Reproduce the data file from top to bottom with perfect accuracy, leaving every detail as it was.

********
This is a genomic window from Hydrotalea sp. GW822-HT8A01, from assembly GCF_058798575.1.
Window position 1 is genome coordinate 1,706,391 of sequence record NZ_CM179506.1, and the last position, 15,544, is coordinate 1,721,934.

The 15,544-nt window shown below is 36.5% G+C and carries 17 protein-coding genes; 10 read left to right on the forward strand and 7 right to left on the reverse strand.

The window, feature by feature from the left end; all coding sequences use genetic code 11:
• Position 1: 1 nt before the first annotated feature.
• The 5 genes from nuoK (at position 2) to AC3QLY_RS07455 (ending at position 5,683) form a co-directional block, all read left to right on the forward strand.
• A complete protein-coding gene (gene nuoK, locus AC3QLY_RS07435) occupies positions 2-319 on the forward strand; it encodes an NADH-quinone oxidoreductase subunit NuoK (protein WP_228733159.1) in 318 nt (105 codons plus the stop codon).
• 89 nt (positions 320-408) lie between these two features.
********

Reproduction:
This is a genomic window from Hydrotalea sp. GW822-HT8A01, from assembly GCF_058798575.1.
Window position 1 is genome coordinate 1,706,391 of sequence record NZ_CM179506.1, and the last position, 15,544, is coordinate 1,721,934.

The 15,544-nt window shown below is 36.5% G+C and carries 17 protein-coding genes; 10 read left to right on the forward strand and 7 right to left on the reverse strand.

The window, feature by feature from the left end; all coding sequences use genetic code 11:
• Position 1: 1 nt before the first annotated feature.
• The 5 genes from nuoK (at position 2) to AC3QLY_RS07455 (ending at position 5,683) form a co-directional block, all read left to right on the forward strand.
• A complete protein-coding gene (gene nuoK, locus AC3QLY_RS07435) occupies positions 2-319 on the forward strand; it encodes an NADH-quinone oxidoreductase subunit NuoK (protein WP_228733159.1) in 318 nt (105 codons plus the stop codon).
• 89 nt (positions 320-408) lie between these two features.